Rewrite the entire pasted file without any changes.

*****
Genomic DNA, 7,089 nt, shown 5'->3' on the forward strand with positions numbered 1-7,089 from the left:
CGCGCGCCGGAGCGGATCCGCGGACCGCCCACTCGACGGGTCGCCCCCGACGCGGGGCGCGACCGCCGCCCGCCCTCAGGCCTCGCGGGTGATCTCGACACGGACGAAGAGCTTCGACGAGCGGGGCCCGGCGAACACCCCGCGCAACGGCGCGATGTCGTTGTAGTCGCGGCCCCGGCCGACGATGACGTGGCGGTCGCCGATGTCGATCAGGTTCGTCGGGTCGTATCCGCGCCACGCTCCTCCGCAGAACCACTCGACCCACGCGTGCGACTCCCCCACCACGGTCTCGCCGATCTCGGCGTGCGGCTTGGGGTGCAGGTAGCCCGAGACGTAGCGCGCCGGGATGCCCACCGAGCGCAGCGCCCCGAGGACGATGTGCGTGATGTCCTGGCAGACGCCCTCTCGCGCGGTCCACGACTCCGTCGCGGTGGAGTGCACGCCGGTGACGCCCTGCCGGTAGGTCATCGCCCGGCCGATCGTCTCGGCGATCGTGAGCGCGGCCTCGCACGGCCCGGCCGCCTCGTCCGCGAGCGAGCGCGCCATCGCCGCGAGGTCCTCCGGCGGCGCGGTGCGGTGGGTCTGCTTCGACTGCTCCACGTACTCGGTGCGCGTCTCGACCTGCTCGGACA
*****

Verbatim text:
Genomic DNA, 7,089 nt, shown 5'->3' on the forward strand with positions numbered 1-7,089 from the left:
CGCGCGCCGGAGCGGATCCGCGGACCGCCCACTCGACGGGTCGCCCCCGACGCGGGGCGCGACCGCCGCCCGCCCTCAGGCCTCGCGGGTGATCTCGACACGGACGAAGAGCTTCGACGAGCGGGGCCCGGCGAACACCCCGCGCAACGGCGCGATGTCGTTGTAGTCGCGGCCCCGGCCGACGATGACGTGGCGGTCGCCGATGTCGATCAGGTTCGTCGGGTCGTATCCGCGCCACGCTCCTCCGCAGAACCACTCGACCCACGCGTGCGACTCCCCCACCACGGTCTCGCCGATCTCGGCGTGCGGCTTGGGGTGCAGGTAGCCCGAGACGTAGCGCGCCGGGATGCCCACCGAGCGCAGCGCCCCGAGGACGATGTGCGTGATGTCCTGGCAGACGCCCTCTCGCGCGGTCCACGACTCCGTCGCGGTGGAGTGCACGCCGGTGACGCCCTGCCGGTAGGTCATCGCCCGGCCGATCGTCTCGGCGATCGTGAGCGCGGCCTCGCACGGCCCGGCCGCCTCGTCCGCGAGCGAGCGCGCCATCGCCGCGAGGTCCTCCGGCGGCGCGGTGCGGTGGGTCTGCTTCGACTGCTCCACGTACTCGGTGCGCGTCTCGACCTGCTCGGACA